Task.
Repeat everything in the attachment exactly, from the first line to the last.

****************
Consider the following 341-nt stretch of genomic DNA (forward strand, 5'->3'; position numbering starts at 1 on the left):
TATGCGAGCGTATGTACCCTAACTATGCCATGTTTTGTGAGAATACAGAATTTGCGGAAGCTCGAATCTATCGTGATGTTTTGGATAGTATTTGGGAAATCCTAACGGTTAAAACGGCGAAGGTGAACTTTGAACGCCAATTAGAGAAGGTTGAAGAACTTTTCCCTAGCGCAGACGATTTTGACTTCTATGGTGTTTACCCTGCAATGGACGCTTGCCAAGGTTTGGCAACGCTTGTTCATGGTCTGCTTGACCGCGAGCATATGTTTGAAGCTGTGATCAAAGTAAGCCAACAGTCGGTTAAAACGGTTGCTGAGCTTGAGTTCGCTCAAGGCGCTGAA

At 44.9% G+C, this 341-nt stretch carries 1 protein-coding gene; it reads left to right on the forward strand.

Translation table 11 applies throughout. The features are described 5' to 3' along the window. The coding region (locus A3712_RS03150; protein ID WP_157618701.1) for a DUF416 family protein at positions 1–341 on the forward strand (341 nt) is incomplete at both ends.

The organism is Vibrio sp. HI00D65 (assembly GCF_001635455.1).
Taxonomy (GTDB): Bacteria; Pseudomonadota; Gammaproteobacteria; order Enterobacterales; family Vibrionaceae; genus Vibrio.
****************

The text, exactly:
Consider the following 341-nt stretch of genomic DNA (forward strand, 5'->3'; position numbering starts at 1 on the left):
TATGCGAGCGTATGTACCCTAACTATGCCATGTTTTGTGAGAATACAGAATTTGCGGAAGCTCGAATCTATCGTGATGTTTTGGATAGTATTTGGGAAATCCTAACGGTTAAAACGGCGAAGGTGAACTTTGAACGCCAATTAGAGAAGGTTGAAGAACTTTTCCCTAGCGCAGACGATTTTGACTTCTATGGTGTTTACCCTGCAATGGACGCTTGCCAAGGTTTGGCAACGCTTGTTCATGGTCTGCTTGACCGCGAGCATATGTTTGAAGCTGTGATCAAAGTAAGCCAACAGTCGGTTAAAACGGTTGCTGAGCTTGAGTTCGCTCAAGGCGCTGAA

At 44.9% G+C, this 341-nt stretch carries 1 protein-coding gene; it reads left to right on the forward strand.

Translation table 11 applies throughout. The features are described 5' to 3' along the window. The coding region (locus A3712_RS03150; protein ID WP_157618701.1) for a DUF416 family protein at positions 1–341 on the forward strand (341 nt) is incomplete at both ends.

The organism is Vibrio sp. HI00D65 (assembly GCF_001635455.1).
Taxonomy (GTDB): Bacteria; Pseudomonadota; Gammaproteobacteria; order Enterobacterales; family Vibrionaceae; genus Vibrio.